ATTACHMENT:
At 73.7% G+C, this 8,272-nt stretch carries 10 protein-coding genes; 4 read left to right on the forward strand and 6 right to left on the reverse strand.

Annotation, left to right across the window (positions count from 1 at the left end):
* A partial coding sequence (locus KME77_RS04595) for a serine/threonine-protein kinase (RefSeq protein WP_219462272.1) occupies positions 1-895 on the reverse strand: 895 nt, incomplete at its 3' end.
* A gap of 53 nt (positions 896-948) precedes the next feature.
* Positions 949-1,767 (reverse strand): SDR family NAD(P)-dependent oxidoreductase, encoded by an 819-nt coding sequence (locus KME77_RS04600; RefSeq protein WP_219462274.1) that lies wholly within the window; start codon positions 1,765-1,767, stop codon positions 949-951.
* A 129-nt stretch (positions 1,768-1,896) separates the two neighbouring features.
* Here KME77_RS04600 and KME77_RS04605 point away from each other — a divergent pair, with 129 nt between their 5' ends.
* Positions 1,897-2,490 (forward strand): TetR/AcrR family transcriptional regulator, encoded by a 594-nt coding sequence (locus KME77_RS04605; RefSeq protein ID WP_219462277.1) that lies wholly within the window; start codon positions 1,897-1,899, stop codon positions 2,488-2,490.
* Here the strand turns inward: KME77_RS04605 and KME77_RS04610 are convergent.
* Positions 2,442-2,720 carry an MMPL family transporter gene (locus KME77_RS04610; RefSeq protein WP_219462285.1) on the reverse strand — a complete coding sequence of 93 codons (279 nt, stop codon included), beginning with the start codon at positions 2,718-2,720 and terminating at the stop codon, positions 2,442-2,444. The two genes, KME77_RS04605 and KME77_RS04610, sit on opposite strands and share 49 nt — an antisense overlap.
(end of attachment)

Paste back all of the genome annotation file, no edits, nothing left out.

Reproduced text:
At 73.7% G+C, this 8,272-nt stretch carries 10 protein-coding genes; 4 read left to right on the forward strand and 6 right to left on the reverse strand.

Annotation, left to right across the window (positions count from 1 at the left end):
* A partial coding sequence (locus KME77_RS04595) for a serine/threonine-protein kinase (RefSeq protein WP_219462272.1) occupies positions 1-895 on the reverse strand: 895 nt, incomplete at its 3' end.
* A gap of 53 nt (positions 896-948) precedes the next feature.
* Positions 949-1,767 (reverse strand): SDR family NAD(P)-dependent oxidoreductase, encoded by an 819-nt coding sequence (locus KME77_RS04600; RefSeq protein WP_219462274.1) that lies wholly within the window; start codon positions 1,765-1,767, stop codon positions 949-951.
* A 129-nt stretch (positions 1,768-1,896) separates the two neighbouring features.
* Here KME77_RS04600 and KME77_RS04605 point away from each other — a divergent pair, with 129 nt between their 5' ends.
* Positions 1,897-2,490 (forward strand): TetR/AcrR family transcriptional regulator, encoded by a 594-nt coding sequence (locus KME77_RS04605; RefSeq protein ID WP_219462277.1) that lies wholly within the window; start codon positions 1,897-1,899, stop codon positions 2,488-2,490.
* Here the strand turns inward: KME77_RS04605 and KME77_RS04610 are convergent.
* Positions 2,442-2,720 carry an MMPL family transporter gene (locus KME77_RS04610; RefSeq protein WP_219462285.1) on the reverse strand — a complete coding sequence of 93 codons (279 nt, stop codon included), beginning with the start codon at positions 2,718-2,720 and terminating at the stop codon, positions 2,442-2,444. The two genes, KME77_RS04605 and KME77_RS04610, sit on opposite strands and share 49 nt — an antisense overlap.